But as a former teacher and volunteer fire fighter, I really take issue with the
WAY Utah teachers children and others to take cover under a desk. I've
tried for a long time to get the idea across without success. Here I go
again.Firefighters are taught that if we are going to be caught in
the collapse of a building or ditch or whatever, we need to lie on our SIDE in a
fetal position.Tucket is wrong in claiming that children in the
Mexican school where the famous photo of squashed desks was taken were killed.
School was not in session at the time. But if children had been under those
desks in the position taught in Utah (crouched down bending over with legs
folded under the body), many would have died terribly painful deaths.Try crouching in the position shown in photos of Utah kids under their desks.
Have someone push gently on your shoulders as if the desk was squashing
downward. The position will cause your spine to bend painfully. You will also
suffocate if your back doesn't break.Then try lying ON YOUR
SIDE and let them push. Feel the difference?
re What in Tucket?Provo, UT---I wrote to the state
saying the same thing, that we shouldn't get under anything, but into a
triangle of safety. The head of Utah earth quake efforts wrote me back and said
the reason he directs people to get under tables (etc) is bacause most building
don't collapse, stuff just falls from the ceiling, and in such a situation
getting under a table or other barrier is wise.
If you don't believe the get out and run concept lets take a look at the
quake in the LA in 1985, everyone still in the buildings were dead and trapped
for days if they survived. In that quake there were many people found crushed in
their cars from overhead roads and bridges and building that sank 3 stories
underground.I have been in earth quakes myself and not educated in
what to do, I was the fool still standing in the building while everyone else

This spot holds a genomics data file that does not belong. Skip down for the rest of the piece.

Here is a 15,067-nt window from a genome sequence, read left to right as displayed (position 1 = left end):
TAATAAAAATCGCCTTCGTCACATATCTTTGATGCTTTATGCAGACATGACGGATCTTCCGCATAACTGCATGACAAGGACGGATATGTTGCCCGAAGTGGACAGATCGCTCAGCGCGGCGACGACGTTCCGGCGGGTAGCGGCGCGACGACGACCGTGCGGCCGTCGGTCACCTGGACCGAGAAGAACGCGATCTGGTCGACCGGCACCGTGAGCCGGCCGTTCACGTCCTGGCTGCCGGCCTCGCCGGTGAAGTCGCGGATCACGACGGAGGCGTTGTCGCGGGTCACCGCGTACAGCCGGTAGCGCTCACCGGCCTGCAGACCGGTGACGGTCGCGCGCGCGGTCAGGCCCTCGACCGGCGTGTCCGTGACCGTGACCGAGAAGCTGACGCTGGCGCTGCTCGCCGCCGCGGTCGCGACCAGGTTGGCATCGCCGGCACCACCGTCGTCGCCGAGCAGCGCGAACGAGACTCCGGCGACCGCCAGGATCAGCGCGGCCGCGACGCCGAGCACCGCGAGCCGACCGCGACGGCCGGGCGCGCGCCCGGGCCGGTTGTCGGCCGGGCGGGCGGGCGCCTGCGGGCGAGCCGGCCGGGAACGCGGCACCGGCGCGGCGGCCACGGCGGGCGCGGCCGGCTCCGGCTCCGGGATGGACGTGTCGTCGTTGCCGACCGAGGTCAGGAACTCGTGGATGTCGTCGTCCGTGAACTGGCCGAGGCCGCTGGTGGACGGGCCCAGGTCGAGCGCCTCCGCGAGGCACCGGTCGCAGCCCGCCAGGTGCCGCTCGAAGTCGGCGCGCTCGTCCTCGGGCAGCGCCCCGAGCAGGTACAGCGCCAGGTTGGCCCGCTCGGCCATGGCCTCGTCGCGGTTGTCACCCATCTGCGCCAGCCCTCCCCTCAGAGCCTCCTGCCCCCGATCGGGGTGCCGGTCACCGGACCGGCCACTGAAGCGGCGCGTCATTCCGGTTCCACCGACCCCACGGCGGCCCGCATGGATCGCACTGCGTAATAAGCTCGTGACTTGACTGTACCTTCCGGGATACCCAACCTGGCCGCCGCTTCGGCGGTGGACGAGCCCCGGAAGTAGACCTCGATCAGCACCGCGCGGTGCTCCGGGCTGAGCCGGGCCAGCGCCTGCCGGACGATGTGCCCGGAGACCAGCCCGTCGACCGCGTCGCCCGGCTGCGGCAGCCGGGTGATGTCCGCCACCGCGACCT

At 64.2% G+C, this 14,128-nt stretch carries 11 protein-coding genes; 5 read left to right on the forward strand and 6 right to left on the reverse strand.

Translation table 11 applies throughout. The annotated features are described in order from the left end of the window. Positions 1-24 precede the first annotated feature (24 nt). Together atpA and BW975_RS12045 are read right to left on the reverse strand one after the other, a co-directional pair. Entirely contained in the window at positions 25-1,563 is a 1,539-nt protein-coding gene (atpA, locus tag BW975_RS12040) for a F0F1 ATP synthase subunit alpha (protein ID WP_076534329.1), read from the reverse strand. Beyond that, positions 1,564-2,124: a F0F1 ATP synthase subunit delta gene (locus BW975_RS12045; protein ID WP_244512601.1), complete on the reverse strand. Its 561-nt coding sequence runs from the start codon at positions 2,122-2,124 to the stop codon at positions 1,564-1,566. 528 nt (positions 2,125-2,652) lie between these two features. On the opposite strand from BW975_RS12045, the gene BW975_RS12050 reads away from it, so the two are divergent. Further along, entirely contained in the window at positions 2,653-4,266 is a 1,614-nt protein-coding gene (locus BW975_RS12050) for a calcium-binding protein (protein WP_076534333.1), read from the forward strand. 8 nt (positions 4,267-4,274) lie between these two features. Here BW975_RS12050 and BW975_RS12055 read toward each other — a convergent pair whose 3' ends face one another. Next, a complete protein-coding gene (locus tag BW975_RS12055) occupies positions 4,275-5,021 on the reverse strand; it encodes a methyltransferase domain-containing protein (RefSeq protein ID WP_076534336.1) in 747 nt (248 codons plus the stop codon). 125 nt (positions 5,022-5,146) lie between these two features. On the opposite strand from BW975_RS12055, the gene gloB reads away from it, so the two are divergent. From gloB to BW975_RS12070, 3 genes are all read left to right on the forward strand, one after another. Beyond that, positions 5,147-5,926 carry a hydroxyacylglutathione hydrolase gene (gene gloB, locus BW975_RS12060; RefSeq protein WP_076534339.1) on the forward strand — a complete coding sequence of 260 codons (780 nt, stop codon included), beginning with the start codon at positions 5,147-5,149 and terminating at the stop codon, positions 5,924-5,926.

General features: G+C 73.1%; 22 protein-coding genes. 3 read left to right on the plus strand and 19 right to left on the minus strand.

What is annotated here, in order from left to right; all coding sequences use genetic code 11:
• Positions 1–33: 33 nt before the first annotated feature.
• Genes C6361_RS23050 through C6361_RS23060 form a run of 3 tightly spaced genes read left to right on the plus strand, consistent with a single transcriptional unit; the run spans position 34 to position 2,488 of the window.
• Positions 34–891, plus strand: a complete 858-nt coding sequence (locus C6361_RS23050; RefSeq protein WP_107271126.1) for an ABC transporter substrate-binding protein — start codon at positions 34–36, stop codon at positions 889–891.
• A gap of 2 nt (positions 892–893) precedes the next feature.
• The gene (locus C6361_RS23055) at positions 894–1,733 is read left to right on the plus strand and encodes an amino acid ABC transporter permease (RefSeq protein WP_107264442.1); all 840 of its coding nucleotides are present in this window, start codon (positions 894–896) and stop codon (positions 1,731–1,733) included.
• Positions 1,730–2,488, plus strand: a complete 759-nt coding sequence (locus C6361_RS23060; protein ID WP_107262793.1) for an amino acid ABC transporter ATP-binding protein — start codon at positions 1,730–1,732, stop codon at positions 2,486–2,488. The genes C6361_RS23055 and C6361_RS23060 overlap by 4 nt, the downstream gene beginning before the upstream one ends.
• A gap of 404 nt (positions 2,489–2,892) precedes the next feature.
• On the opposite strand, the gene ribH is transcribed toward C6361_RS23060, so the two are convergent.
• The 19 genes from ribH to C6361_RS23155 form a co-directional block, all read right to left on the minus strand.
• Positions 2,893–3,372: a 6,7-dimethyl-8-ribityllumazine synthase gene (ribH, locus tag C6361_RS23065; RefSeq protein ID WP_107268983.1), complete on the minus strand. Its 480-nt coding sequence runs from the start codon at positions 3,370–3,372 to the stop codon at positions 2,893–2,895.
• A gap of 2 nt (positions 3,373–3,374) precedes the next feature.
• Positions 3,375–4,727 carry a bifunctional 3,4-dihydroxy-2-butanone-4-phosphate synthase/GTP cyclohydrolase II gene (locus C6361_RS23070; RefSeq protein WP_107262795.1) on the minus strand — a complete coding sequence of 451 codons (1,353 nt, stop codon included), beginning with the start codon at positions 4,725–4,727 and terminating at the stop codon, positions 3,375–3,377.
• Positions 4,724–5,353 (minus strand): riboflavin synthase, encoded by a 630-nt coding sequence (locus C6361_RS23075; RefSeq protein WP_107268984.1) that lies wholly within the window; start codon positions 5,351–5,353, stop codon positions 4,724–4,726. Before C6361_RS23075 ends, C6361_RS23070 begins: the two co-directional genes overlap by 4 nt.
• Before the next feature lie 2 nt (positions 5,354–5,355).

vacated the premises. Luckily the building didn't collapse but it taught me
to get out, not stay and pray. When you leave a building you get as far away as
you can. When Utah is hit, everything and schools will sink and bury themselves
along with children trapped under their desks. It's difficult
to leave a building, but a quake can last a few seconds to many minutes but the
challenge is worth the effort. Children will have a better chance to get out
than older adults. There is more falling debris inside a sinking building than
outside so the choice is up to you.
Tucket— that is not true. Your comments are pulled from a bogus email that
has been debunked over and over. I've been in many earthquakes
and not only is it unwise to run out of a building, but it is nearly impossible.
Any person who has actually experienced an earthquake knows that you take cover
first. When the shaking stops, you proceed outside — if it is safe to do
so. In one quake — bricks littered the patio and the sliding glass door
wouldn't open. We exited another way. Common sense dictates a
wise plan doesn't involve 700 children running from a building during a
IN an earthquake it is wise to get out of the house if you can. You should not
get under a table, a bed, or a car. Get out of the car lay beside the car
close. Same for tables and beds lay just next to them as this is the "
triangle of safety". Children that got under their desks in Mexico all died.
Yet next to their desks was a triangular area in which they could have survived
as the desks were crushed, but held up the roof that fell in enough to give a
foot or two of safety depth.